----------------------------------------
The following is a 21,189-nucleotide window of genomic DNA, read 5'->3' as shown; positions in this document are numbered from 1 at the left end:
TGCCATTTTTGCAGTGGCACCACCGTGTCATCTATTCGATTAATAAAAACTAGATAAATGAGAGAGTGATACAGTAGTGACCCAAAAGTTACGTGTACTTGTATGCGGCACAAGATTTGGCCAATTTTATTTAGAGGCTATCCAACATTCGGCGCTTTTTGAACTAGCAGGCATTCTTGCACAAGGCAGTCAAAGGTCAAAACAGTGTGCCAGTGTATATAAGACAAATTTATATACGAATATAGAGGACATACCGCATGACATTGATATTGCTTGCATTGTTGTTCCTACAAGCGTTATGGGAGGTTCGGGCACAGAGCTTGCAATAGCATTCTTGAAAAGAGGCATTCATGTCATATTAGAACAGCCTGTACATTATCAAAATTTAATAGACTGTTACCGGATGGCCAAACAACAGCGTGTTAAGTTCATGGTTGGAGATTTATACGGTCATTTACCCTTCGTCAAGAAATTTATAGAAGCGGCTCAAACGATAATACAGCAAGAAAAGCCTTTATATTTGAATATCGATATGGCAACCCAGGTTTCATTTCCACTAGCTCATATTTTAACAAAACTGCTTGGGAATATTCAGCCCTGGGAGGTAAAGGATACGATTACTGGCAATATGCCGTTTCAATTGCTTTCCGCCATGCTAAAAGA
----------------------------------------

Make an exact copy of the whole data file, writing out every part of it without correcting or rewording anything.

The following is a 21,189-nucleotide window of genomic DNA, read 5'->3' as shown; positions in this document are numbered from 1 at the left end:
TGCCATTTTTGCAGTGGCACCACCGTGTCATCTATTCGATTAATAAAAACTAGATAAATGAGAGAGTGATACAGTAGTGACCCAAAAGTTACGTGTACTTGTATGCGGCACAAGATTTGGCCAATTTTATTTAGAGGCTATCCAACATTCGGCGCTTTTTGAACTAGCAGGCATTCTTGCACAAGGCAGTCAAAGGTCAAAACAGTGTGCCAGTGTATATAAGACAAATTTATATACGAATATAGAGGACATACCGCATGACATTGATATTGCTTGCATTGTTGTTCCTACAAGCGTTATGGGAGGTTCGGGCACAGAGCTTGCAATAGCATTCTTGAAAAGAGGCATTCATGTCATATTAGAACAGCCTGTACATTATCAAAATTTAATAGACTGTTACCGGATGGCCAAACAACAGCGTGTTAAGTTCATGGTTGGAGATTTATACGGTCATTTACCCTTCGTCAAGAAATTTATAGAAGCGGCTCAAACGATAATACAGCAAGAAAAGCCTTTATATTTGAATATCGATATGGCAACCCAGGTTTCATTTCCACTAGCTCATATTTTAACAAAACTGCTTGGGAATATTCAGCCCTGGGAGGTAAAGGATACGATTACTGGCAATATGCCGTTTCAATTGCTTTCCGCCATGCTAAAAGA